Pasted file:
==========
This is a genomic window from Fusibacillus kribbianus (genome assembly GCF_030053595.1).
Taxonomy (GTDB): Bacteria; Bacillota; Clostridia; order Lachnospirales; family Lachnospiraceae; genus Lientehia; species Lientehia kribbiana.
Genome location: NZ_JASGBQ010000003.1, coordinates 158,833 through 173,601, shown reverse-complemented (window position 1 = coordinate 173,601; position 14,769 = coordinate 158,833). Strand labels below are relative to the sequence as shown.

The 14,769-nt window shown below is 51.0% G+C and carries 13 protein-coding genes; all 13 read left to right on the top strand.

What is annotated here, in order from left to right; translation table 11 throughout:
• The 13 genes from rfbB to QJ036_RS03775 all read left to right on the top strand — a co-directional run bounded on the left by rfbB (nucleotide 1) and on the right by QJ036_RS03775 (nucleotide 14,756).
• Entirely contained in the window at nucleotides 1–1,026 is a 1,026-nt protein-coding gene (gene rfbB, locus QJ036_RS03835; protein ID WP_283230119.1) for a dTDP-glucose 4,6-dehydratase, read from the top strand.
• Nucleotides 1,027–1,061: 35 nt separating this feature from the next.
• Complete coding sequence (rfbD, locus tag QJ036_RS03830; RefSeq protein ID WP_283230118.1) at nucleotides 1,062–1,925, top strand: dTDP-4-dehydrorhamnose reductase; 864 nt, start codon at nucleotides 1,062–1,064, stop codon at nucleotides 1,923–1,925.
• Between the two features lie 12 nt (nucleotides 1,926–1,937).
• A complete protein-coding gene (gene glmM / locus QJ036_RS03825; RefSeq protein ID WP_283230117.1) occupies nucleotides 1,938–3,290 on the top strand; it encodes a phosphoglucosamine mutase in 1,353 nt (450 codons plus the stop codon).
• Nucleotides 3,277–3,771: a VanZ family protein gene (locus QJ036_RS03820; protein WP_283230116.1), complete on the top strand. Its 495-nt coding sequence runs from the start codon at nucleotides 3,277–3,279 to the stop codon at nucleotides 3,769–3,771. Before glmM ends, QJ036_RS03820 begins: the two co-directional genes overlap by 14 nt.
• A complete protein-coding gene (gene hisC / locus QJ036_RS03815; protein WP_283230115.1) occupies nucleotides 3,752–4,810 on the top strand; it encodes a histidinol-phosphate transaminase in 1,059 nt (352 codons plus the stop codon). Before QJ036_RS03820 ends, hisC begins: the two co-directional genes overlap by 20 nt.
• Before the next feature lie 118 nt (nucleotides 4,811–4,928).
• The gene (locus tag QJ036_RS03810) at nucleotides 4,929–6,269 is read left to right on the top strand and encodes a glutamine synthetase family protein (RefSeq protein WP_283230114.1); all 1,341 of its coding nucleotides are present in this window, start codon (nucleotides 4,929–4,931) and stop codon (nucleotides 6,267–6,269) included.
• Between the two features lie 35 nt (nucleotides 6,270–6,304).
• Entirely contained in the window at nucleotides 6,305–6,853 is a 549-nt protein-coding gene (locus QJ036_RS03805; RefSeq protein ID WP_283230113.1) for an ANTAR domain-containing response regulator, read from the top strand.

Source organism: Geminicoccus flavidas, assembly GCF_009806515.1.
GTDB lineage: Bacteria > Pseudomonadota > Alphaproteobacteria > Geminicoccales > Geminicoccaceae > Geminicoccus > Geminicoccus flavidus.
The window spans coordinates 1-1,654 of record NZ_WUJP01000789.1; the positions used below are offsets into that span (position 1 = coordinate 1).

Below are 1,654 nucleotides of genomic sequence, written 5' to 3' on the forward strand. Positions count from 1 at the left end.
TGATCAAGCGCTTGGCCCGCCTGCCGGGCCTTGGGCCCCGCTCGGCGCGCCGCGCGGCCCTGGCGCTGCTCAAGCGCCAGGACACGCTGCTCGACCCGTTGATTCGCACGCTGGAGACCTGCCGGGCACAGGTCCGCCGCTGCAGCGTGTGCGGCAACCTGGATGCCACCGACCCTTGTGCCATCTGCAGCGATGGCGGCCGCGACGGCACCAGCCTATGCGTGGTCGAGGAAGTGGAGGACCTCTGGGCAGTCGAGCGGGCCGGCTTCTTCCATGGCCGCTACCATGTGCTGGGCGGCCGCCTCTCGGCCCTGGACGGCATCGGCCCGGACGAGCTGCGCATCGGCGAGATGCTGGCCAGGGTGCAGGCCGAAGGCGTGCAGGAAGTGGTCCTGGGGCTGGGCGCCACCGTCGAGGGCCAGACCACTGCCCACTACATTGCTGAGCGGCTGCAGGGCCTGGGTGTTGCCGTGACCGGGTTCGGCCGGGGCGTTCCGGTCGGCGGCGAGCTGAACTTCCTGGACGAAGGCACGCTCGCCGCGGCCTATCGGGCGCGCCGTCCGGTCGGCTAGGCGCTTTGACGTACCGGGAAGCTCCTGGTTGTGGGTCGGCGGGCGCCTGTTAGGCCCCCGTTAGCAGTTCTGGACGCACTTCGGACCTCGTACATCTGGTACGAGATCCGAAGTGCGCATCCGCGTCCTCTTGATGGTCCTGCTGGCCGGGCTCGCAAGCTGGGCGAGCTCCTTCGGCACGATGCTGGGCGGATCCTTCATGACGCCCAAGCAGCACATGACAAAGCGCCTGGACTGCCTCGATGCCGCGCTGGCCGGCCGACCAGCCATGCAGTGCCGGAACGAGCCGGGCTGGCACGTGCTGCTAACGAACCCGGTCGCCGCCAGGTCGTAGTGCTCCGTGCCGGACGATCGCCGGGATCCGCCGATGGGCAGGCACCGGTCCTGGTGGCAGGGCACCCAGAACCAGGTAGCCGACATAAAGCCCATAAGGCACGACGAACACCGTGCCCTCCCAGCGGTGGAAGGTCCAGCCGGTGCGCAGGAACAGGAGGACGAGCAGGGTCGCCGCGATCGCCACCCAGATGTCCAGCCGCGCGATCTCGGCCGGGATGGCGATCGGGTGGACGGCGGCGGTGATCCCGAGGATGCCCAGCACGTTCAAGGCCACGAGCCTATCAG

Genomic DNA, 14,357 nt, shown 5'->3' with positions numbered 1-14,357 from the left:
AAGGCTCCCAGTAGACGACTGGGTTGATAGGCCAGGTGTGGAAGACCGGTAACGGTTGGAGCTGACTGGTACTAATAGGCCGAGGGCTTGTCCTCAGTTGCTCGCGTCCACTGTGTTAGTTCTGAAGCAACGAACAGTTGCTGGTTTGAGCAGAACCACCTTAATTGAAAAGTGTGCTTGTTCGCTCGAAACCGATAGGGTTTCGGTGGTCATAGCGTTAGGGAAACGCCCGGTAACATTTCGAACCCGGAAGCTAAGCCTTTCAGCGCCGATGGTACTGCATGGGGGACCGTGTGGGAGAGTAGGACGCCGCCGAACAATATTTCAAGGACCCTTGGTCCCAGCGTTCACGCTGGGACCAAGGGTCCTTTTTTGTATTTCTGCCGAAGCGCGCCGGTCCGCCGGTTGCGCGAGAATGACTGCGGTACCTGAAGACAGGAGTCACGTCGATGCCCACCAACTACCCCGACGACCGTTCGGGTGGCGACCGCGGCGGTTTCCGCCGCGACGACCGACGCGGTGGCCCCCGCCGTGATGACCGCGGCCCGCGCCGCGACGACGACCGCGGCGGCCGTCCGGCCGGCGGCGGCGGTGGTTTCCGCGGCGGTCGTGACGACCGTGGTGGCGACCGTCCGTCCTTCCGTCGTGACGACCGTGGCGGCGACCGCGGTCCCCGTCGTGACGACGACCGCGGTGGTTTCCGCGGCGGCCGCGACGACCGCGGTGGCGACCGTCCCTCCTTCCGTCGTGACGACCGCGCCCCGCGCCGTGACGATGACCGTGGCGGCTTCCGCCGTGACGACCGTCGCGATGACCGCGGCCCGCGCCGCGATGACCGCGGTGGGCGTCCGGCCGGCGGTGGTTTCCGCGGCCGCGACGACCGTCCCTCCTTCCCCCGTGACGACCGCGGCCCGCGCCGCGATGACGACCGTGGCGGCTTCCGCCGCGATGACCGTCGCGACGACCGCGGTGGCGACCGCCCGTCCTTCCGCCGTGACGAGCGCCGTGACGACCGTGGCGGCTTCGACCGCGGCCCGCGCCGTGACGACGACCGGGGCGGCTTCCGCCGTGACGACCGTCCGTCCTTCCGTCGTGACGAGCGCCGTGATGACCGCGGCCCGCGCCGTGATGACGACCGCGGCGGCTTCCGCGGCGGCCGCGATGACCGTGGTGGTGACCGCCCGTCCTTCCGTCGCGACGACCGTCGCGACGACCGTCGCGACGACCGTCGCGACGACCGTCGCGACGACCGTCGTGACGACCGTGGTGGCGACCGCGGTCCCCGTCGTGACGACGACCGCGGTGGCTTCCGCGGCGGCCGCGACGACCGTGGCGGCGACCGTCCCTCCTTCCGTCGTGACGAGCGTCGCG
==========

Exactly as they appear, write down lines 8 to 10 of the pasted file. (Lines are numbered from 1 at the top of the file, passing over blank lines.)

• Nucleotides 1,027–1,061: 35 nt separating this feature from the next.
• Complete coding sequence (rfbD, locus tag QJ036_RS03830; RefSeq protein ID WP_283230118.1) at nucleotides 1,062–1,925, top strand: dTDP-4-dehydrorhamnose reductase; 864 nt, start codon at nucleotides 1,062–1,064, stop codon at nucleotides 1,923–1,925.
• Between the two features lie 12 nt (nucleotides 1,926–1,937).